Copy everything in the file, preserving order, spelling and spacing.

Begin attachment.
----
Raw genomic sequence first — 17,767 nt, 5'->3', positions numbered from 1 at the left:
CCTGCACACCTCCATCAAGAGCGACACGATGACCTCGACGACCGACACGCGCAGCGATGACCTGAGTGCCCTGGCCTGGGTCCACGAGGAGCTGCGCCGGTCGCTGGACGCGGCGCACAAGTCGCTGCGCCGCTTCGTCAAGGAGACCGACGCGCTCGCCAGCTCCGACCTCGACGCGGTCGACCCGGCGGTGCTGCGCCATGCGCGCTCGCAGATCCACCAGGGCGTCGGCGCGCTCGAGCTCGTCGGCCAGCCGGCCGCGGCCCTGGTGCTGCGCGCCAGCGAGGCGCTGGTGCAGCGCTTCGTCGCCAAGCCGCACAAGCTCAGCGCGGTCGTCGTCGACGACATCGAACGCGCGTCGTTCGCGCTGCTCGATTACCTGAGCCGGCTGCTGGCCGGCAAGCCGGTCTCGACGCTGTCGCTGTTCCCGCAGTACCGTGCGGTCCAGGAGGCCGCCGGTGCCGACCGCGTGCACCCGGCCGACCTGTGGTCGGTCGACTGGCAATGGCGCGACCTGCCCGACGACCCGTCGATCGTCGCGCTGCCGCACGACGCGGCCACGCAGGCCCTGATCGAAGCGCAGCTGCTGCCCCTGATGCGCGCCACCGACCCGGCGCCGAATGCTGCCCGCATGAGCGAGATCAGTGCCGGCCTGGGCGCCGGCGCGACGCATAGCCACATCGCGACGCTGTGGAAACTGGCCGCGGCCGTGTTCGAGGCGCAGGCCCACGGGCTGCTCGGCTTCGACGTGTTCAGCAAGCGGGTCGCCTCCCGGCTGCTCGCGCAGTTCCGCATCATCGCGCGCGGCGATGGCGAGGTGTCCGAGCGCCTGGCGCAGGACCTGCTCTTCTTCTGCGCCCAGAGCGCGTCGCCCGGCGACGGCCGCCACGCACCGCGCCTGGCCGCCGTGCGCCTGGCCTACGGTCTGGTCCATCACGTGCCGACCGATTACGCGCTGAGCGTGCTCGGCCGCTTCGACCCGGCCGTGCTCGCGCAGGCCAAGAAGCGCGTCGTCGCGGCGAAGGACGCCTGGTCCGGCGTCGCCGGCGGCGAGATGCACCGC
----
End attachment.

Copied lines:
Raw genomic sequence first — 17,767 nt, 5'->3', positions numbered from 1 at the left:
CCTGCACACCTCCATCAAGAGCGACACGATGACCTCGACGACCGACACGCGCAGCGATGACCTGAGTGCCCTGGCCTGGGTCCACGAGGAGCTGCGCCGGTCGCTGGACGCGGCGCACAAGTCGCTGCGCCGCTTCGTCAAGGAGACCGACGCGCTCGCCAGCTCCGACCTCGACGCGGTCGACCCGGCGGTGCTGCGCCATGCGCGCTCGCAGATCCACCAGGGCGTCGGCGCGCTCGAGCTCGTCGGCCAGCCGGCCGCGGCCCTGGTGCTGCGCGCCAGCGAGGCGCTGGTGCAGCGCTTCGTCGCCAAGCCGCACAAGCTCAGCGCGGTCGTCGTCGACGACATCGAACGCGCGTCGTTCGCGCTGCTCGATTACCTGAGCCGGCTGCTGGCCGGCAAGCCGGTCTCGACGCTGTCGCTGTTCCCGCAGTACCGTGCGGTCCAGGAGGCCGCCGGTGCCGACCGCGTGCACCCGGCCGACCTGTGGTCGGTCGACTGGCAATGGCGCGACCTGCCCGACGACCCGTCGATCGTCGCGCTGCCGCACGACGCGGCCACGCAGGCCCTGATCGAAGCGCAGCTGCTGCCCCTGATGCGCGCCACCGACCCGGCGCCGAATGCTGCCCGCATGAGCGAGATCAGTGCCGGCCTGGGCGCCGGCGCGACGCATAGCCACATCGCGACGCTGTGGAAACTGGCCGCGGCCGTGTTCGAGGCGCAGGCCCACGGGCTGCTCGGCTTCGACGTGTTCAGCAAGCGGGTCGCCTCCCGGCTGCTCGCGCAGTTCCGCATCATCGCGCGCGGCGATGGCGAGGTGTCCGAGCGCCTGGCGCAGGACCTGCTCTTCTTCTGCGCCCAGAGCGCGTCGCCCGGCGACGGCCGCCACGCACCGCGCCTGGCCGCCGTGCGCCTGGCCTACGGTCTGGTCCATCACGTGCCGACCGATTACGCGCTGAGCGTGCTCGGCCGCTTCGACCCGGCCGTGCTCGCGCAGGCCAAGAAGCGCGTCGTCGCGGCGAAGGACGCCTGGTCCGGCGTCGCCGGCGGCGAGATGCACCGC